Today and tomorrow we are going to spend some time looking at owls in all their fascinating forms. Do you like owls? Do you find them beautiful? Regal? Wise? Mysterious? Soft and cuddly? Or perhaps, like me, a bit scary and dangerous?

We all know they are hard to spot during the day, and are mainly nocturnal, coming out at night to hunt for small rodents, mice, insects, small birds, etc. But did you know that a few species are also specially adapted to hunt for fish?
(All images are courtesy of Unsplash unless otherwise stated).

Some interesting facts about owls

There are about 200 species of owls found all around the world, except Antarctica. They come in all shapes and sizes, from about 15 cms (6 inches) tall to up to 80 cms (32 inches) tall. They all come from the Order Strigiformes, then Owls are divided into two families: the true (or typical) owl family, Strigidae, and the barn-owl family, Tytonidae, which has the heart-shaped face we all know so well.

Australia has eleven species of owl, found throughout the country. Contrary to popular belief, the Tawny Frogmouth that is quite common in our suburbs isn’t actually an owl. It is native to the Australian Frogmouth genus, but it is related to the owl. Don’t they blend well in the tree?

Instead of round eyeballs, owls have "eye tubes" that go right back into their skulls — which means their eyes are fixed in place, so they have to turn their heads to see in different directions. However, they can turn their necks 135 degrees in either direction, which gives them 270 degrees of total viewing range! Not quite the full 360 degrees, but pretty close!

The size of their eyes helps them see in the dark, but they also have excellent sight, almost like binoculars, so they can spot prey from metres away. Up close, their vision is blurry, and they depend on small, hair-like feathers on their beaks and feet to feel their food.

They have huge talons (claws) which allow them to grab and hold tight to their prey. Their beak is specially adapted to help in eating their prey, even parts that are not digestible, like bones or fur. The owl’s digestive tract compacts those pieces into a pellet, which the owl later regurgitates as waste.

Unlike most birds, owls are virtually soundless when they fly. They have large wings relative to their body mass, which lets them fly by mostly gliding rather than by flapping. Also, comb-like serrations on the edge of the wing feathers break up the turbulent air into smaller currents, which also reduces sound. Soft velvety down on the wing further muffles any noise.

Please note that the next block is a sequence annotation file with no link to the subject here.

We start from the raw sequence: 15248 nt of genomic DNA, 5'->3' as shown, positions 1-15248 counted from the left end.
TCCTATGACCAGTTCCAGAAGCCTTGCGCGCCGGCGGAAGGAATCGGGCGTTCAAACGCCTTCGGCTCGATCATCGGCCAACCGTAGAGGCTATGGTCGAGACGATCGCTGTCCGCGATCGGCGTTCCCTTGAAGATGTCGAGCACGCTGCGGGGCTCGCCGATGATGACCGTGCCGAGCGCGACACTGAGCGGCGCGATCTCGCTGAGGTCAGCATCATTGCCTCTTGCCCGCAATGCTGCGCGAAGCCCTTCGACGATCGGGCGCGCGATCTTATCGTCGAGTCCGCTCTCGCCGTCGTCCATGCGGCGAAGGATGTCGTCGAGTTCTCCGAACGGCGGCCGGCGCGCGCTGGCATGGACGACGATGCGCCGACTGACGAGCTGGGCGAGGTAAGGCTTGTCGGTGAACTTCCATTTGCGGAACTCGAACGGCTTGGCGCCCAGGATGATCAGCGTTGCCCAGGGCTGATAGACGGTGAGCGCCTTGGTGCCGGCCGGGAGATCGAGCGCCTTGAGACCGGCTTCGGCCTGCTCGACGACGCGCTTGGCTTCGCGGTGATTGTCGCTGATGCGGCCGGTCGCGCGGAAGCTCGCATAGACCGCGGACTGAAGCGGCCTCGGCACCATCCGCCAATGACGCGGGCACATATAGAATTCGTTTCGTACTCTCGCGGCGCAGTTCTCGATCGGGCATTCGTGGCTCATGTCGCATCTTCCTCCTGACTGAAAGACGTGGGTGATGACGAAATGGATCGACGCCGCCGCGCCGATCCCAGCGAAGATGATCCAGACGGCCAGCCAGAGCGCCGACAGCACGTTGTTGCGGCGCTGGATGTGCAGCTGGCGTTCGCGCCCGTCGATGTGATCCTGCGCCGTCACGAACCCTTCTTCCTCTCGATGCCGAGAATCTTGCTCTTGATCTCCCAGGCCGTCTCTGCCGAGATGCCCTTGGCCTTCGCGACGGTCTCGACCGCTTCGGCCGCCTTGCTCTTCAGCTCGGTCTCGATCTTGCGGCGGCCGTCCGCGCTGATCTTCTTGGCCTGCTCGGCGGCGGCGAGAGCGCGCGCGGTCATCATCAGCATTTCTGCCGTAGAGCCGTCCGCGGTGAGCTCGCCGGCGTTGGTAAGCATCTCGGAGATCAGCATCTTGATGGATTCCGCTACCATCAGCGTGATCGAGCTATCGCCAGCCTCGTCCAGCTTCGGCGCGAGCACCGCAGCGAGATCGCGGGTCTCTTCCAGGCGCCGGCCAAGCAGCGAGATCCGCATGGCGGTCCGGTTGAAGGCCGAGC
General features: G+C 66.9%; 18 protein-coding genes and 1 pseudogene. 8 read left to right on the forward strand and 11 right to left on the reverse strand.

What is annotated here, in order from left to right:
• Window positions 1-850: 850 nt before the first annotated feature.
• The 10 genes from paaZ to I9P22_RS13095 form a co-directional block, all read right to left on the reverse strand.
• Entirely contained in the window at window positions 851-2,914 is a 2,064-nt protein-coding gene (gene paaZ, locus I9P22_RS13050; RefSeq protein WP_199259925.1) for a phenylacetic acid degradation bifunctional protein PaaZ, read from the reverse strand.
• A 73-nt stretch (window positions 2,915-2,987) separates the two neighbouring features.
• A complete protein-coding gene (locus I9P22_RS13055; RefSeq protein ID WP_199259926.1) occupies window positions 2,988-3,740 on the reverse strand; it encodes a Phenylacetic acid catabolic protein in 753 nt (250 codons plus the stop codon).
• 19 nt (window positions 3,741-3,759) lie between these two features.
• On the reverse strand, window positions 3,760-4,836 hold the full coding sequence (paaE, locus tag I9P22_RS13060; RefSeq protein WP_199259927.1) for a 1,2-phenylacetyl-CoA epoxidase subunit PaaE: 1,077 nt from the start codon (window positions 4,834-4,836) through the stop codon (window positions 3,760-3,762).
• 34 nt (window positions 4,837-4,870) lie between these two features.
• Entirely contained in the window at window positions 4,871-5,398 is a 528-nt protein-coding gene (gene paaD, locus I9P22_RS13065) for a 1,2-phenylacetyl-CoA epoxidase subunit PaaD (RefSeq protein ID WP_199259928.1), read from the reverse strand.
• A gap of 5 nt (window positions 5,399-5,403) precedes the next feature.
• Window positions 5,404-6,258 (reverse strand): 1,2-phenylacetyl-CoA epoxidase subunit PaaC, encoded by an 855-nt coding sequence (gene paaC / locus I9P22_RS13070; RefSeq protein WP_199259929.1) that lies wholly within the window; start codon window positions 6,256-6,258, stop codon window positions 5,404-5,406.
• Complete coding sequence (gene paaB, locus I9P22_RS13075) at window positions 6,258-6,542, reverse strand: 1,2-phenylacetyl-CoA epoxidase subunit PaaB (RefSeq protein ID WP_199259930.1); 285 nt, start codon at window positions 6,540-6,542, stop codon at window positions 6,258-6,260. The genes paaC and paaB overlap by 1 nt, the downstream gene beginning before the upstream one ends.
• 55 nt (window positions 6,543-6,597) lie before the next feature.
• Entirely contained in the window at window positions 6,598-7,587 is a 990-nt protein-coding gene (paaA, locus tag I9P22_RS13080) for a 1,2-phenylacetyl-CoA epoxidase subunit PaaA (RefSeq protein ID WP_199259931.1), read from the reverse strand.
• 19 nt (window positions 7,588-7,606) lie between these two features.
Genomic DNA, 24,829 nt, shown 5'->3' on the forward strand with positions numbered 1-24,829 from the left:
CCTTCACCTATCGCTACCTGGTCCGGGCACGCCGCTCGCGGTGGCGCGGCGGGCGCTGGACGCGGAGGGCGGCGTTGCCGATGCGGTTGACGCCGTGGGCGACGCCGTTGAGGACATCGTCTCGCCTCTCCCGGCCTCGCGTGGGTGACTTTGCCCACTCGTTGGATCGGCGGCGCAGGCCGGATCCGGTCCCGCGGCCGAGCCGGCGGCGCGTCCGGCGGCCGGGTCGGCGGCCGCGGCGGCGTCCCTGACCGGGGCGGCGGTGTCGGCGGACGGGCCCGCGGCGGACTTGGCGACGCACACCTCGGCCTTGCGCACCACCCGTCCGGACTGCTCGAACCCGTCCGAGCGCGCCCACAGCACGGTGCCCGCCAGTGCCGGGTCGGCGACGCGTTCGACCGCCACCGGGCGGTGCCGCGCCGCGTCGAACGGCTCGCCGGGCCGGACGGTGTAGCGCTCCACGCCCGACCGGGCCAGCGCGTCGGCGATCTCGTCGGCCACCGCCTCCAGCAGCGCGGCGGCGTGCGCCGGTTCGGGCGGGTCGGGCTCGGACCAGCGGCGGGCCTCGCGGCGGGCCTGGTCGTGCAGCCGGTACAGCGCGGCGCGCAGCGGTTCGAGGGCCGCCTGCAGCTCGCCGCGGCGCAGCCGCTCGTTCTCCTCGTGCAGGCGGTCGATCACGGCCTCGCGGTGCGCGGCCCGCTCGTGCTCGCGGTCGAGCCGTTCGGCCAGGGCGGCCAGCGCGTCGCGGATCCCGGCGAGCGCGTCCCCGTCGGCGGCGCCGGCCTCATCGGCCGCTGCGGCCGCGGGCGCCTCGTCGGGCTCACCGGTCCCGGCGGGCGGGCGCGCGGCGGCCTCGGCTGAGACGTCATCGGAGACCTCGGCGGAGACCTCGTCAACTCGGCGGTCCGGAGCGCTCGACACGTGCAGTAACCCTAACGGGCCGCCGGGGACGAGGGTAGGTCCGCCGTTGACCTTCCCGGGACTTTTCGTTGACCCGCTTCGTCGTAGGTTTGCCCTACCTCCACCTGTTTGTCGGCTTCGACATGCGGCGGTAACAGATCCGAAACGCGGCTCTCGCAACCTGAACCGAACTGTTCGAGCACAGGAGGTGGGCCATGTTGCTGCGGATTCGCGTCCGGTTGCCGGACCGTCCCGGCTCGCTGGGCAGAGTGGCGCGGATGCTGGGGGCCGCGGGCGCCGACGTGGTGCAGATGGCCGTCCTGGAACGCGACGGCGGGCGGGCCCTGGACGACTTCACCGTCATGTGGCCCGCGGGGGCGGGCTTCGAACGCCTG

Owls have super-sonic hearing and are capable of hearing prey under moving leaves, plants, dirt, and even snow. Owls can have either internal or external ears, both of which are usually asymmetrical. This uneven positioning on their heads allows them to determine the direction of the sound more accurately by interpreting the sound waves differently.

Some owl species mate for life, such as the barn owl, but others do not, changing partners every breeding season. Owls lay eggs that are generally round in shape, and almost white in colour. The number ranges from a just a few to up to a dozen, depending on species and the particular season; for most, three or four is the usual number. The little owl chicks are called Owlets.

The lifespan of the owl varies greatly, depending on the species. The Barn Owl generally only lives for about four years while the Great-Horned Owl can live for up to thirteen years. Some longer-lived owls can go upwards of 20 years. Their lifespan is also usually longer in captivity, where they are away from predators and man-made hazards.

Most owls are masters of disguise. They sleep through the day, but the colours and markings on their feathers make them almost impossible to spot amongst the tree foliage and bark. Don't they blend well!

Most owls live in trees, but not all! The Burrowing Owl of North and South America does exactly that, burrowing into grasslands, agricultural areas, deserts, or any other open dry area with low vegetation. They both nest and roost in burrows, such as those excavated by prairie dogs.

Fun fact: A group of owls, (whilst rarely seen), is called "a parliament", because they are thought to be wise......... Figure that one out!!

In August 2018, Jane wrote about Bath's Parliament of Owls which was a major public art sculpture trail featuring over 80 individually decorated, super-sized owl sculptures displayed across the World Heritage city of Bath and surrounding region from June - September 2018.

All 82 owls were displayed on the Bath Recreation Ground for a weekend and then the colourful sculptures were auctioned for charity. The auction raised £140,000 and the owls then flew off to their new homes across the UK, as well as to nests in Hungary, France and Canada!

Tomorrow we will look at other characteristics, and some of the most beautiful owls across the world.